This morning I found great difficulty putting myself to work. I was strangely shifting between thoughts of great success and great failure. I was reminded of a reading that helped me go through a creative block: Karma Yoga by Swami Vivekananda. I read it again, and this time I understood much more.

A passage which particularly stuck in my mind is (paraphrasing), a man can have a library of ten thousand books, but he will only understand those which he deserves, and it’s by his actions (karma) that he will come to understand them. As the old reading offered fresh insights, I could only realise I’m not the same man that read this text some years ago.

I then went to a new library and found three hours of deep focus, then I came back home and I had a nap.

When I woke up I didn’t like what I had done. When one is in a less than ideal state of mind it’s difficult to distinguish between bad work and a perception of bad work due to mood. I undid what I didn’t like and I kept what was useful.

I then went to a yoga session at the gym. I had gone before, and despite the apalling quality of the teacher, I found myself much improved after then session, so I was willing to give it another try with a different teacher. This session was much better, and when I layed down for savasana I came into a profound state of relaxation. I hit a peak experience, I remembered why I’m doing all this, things fell into place and I thanked the teacher for the class with the outmost gratitude.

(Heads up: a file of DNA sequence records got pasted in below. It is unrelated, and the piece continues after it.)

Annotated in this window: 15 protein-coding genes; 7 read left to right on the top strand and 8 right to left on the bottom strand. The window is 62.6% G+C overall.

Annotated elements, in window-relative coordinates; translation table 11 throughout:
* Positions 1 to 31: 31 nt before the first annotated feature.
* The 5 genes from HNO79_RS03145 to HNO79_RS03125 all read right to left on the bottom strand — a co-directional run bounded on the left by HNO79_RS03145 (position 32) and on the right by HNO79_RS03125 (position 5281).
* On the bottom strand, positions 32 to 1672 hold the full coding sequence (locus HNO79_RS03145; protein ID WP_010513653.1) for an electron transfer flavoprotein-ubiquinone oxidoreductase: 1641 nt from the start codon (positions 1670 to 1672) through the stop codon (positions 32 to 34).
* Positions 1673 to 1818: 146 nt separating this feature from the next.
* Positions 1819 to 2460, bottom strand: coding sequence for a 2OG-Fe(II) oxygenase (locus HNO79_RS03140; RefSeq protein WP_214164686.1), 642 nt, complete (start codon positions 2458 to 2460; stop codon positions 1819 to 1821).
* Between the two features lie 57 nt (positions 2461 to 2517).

For a time I’ve been thinking it’s time to wind down this frenzy, it’s taken a tremendous emotional and health toll, but I was saying to myself I’d have to wait until the game was released to begin. But this experience told me it’s time already. I intend to hit my release date, but I’ll do it as I detach from the work that has been done.

The ideal man is he who, in the midst of the greatest silence and solitude, finds the intensest activity, and in the midst of the intensest activity finds the silence and solitude of the desert. He has learnt the secret of restraint, he has controlled himself. He goes through the streets of a big city with all its traffic, and his mind is as calm as if he were in a cave, where not a sound could reach him; and he is intensely working all the time. That is the ideal of Karma- Yoga, and if you have attained to that you have really learnt the secret of work.

Karma Yoga

Therefore the sage goes about doing nothing, teaching no-talking. The ten thousand things rise and fall without cease, Creating, yet not possessing. Working, yet not taking credit. Work is done, then forgotten. Therefore it lasts forever.

Tao Te Ching